Ms. A, a 91-year-old woman from the Bronx, was experiencing financial and psychological abuse by her granddaughter, Tia. Ms. A suffers from advanced dementia and therefore requires twenty-four hour care. Her social worker identified this pattern of abuse and immediately referred the case to the Vulnerable Elder Protection Team at New York Presbyterian Hospital. Ms. A’s court appointed guardian removed her from her home and had her hospitalized due to immediate safety concerns.
Soon after her hospitalization, Ms. A was admitted the Weinberg Center, and Ms. A’s other granddaughter, Ellen, stepped up to serve as Ms. A’s guardian. During the guardianship proceeding, it was uncovered that Ms. A had legal custody of her great-grandchildren. Due to her declining capacity and inability to care for herself, it was necessary for somebody else to take custody of the children.
To Ellen’s surprise and devastation, the judge in the ongoing guardianship proceeding lacked authority to make that custody decision. Instead, a long, complicated process was initiated in the family court. Ellen, Ms A’s guardian, filed for custody of the great-grandchildren. Soon after, Tia, Ms. A’s abuser, also filed for custody of the great-grandchildren. The custody dispute now involved: Ms. A through her guardian, Ellen; Ellen on her own behalf; and Tia, Ms. A’s abuser.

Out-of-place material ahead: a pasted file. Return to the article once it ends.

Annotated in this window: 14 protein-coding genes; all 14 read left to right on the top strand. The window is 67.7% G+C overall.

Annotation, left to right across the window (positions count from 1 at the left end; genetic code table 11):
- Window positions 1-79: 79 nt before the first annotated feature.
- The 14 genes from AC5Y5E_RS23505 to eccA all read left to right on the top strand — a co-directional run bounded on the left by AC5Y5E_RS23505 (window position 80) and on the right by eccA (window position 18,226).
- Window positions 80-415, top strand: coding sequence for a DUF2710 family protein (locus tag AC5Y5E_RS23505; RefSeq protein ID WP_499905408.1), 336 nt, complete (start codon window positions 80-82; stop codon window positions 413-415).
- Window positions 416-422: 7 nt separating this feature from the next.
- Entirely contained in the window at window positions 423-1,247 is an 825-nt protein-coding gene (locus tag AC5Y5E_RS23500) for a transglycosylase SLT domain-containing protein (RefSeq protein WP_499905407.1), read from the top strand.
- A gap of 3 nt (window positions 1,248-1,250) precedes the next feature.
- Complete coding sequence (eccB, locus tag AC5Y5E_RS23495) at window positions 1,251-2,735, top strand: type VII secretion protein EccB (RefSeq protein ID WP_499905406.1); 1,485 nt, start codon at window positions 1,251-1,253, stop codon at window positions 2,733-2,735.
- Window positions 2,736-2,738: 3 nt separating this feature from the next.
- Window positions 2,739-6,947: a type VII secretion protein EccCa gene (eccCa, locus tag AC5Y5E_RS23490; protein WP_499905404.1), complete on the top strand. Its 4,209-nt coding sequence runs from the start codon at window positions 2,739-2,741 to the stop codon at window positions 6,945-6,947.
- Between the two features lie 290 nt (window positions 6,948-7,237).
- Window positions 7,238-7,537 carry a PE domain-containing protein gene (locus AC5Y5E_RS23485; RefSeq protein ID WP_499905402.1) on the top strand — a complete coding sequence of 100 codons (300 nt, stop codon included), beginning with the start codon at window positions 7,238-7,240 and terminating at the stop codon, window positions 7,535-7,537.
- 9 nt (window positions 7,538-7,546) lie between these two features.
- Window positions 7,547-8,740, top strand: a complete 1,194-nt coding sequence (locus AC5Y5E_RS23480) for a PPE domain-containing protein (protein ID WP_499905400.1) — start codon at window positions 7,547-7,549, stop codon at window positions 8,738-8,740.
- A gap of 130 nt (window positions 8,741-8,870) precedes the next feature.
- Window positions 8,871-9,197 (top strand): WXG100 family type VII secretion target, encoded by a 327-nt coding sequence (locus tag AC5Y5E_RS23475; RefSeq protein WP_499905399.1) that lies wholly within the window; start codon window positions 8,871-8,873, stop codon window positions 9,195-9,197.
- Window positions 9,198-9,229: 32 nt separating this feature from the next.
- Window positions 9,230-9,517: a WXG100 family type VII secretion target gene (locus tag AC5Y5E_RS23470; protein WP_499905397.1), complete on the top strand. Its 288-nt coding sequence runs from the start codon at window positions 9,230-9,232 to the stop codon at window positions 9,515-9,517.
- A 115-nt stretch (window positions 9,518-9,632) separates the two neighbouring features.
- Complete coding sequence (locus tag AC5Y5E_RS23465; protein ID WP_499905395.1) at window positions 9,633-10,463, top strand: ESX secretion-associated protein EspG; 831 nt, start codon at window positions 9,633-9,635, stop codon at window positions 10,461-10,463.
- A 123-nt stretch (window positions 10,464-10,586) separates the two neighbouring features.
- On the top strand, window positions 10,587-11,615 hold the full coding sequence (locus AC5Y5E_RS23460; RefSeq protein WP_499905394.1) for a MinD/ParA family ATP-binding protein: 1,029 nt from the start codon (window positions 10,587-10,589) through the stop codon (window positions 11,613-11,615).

In family court, Ellen, a non-attorney without expertise in either Supreme or Family Court, was left to relay the complexities of the family dynamic, custody matter, abuse, and guardianship in this new forum. In Ms. A’s case, a lawyer and social worker from the Weinberg Center were able to help guide the family through this complex process, serving as a source of information both to Ms. A’s family and the court. Unfortunately, many older adults and families must face this system on their own.